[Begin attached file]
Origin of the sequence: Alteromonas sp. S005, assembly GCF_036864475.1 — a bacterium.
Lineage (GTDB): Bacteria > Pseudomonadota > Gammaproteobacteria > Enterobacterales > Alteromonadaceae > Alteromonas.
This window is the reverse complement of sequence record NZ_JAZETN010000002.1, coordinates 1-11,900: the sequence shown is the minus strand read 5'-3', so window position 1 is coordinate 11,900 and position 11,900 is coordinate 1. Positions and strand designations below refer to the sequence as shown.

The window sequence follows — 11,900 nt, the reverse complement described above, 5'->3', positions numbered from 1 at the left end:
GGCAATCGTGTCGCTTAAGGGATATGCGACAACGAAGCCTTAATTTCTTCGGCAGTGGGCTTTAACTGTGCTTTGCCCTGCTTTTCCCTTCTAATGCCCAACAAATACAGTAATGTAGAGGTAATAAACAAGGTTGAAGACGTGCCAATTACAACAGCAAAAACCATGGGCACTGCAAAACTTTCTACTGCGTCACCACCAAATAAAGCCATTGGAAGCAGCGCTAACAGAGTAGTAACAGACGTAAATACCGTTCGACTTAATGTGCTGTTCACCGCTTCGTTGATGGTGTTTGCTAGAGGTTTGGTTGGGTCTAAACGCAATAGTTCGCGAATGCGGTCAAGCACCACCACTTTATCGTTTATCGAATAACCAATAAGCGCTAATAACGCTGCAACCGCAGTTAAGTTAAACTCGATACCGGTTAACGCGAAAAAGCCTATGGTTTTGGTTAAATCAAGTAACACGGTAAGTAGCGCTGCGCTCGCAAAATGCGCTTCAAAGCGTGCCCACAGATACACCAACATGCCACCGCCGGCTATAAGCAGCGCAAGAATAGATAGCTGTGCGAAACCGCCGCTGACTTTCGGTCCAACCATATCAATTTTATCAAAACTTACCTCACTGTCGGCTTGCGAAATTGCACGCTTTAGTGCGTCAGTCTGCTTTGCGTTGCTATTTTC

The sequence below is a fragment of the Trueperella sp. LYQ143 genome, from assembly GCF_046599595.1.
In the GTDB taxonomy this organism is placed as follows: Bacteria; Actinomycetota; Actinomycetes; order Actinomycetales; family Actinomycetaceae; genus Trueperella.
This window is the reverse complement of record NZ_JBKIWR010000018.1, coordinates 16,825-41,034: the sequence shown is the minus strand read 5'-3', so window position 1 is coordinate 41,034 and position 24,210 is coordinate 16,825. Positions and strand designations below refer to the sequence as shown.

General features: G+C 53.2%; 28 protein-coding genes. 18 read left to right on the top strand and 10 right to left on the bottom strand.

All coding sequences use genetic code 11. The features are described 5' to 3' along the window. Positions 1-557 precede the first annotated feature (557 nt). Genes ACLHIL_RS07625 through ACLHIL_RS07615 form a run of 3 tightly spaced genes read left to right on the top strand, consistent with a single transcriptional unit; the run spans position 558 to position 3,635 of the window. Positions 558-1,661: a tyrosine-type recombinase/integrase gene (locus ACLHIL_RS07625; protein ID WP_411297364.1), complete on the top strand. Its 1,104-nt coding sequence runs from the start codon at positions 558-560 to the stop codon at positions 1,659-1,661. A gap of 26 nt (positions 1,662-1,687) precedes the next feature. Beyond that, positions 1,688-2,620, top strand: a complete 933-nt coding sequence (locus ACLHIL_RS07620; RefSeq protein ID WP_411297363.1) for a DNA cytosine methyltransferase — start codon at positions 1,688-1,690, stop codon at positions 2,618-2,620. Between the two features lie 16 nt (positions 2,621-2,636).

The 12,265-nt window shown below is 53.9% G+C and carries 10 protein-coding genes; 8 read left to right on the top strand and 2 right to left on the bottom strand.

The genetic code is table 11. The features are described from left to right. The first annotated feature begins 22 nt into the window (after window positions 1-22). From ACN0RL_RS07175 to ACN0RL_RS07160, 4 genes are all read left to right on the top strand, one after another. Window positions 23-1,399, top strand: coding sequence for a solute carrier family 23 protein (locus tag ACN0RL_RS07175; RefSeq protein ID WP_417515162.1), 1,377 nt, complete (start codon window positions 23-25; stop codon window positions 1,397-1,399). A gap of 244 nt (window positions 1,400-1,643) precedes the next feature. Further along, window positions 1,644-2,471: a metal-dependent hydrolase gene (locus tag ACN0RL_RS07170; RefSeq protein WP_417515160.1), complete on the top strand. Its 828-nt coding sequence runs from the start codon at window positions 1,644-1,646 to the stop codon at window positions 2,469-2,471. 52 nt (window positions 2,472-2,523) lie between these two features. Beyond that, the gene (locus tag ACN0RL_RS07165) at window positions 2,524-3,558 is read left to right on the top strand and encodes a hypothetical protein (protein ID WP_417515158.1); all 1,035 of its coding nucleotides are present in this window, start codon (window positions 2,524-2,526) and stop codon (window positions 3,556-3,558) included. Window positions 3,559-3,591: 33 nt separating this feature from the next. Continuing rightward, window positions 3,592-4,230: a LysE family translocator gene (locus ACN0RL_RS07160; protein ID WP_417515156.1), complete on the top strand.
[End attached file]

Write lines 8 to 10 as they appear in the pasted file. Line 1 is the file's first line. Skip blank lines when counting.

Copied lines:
This window is the reverse complement of record NZ_JBKIWR010000018.1, coordinates 16,825-41,034: the sequence shown is the minus strand read 5'-3', so window position 1 is coordinate 41,034 and position 24,210 is coordinate 16,825. Positions and strand designations below refer to the sequence as shown.

General features: G+C 53.2%; 28 protein-coding genes. 18 read left to right on the top strand and 10 right to left on the bottom strand.

All coding sequences use genetic code 11. The features are described 5' to 3' along the window. Positions 1-557 precede the first annotated feature (557 nt). Genes ACLHIL_RS07625 through ACLHIL_RS07615 form a run of 3 tightly spaced genes read left to right on the top strand, consistent with a single transcriptional unit; the run spans position 558 to position 3,635 of the window. Positions 558-1,661: a tyrosine-type recombinase/integrase gene (locus ACLHIL_RS07625; protein ID WP_411297364.1), complete on the top strand. Its 1,104-nt coding sequence runs from the start codon at positions 558-560 to the stop codon at positions 1,659-1,661. A gap of 26 nt (positions 1,662-1,687) precedes the next feature. Beyond that, positions 1,688-2,620, top strand: a complete 933-nt coding sequence (locus ACLHIL_RS07620; RefSeq protein ID WP_411297363.1) for a DNA cytosine methyltransferase — start codon at positions 1,688-1,690, stop codon at positions 2,618-2,620. Between the two features lie 16 nt (positions 2,621-2,636).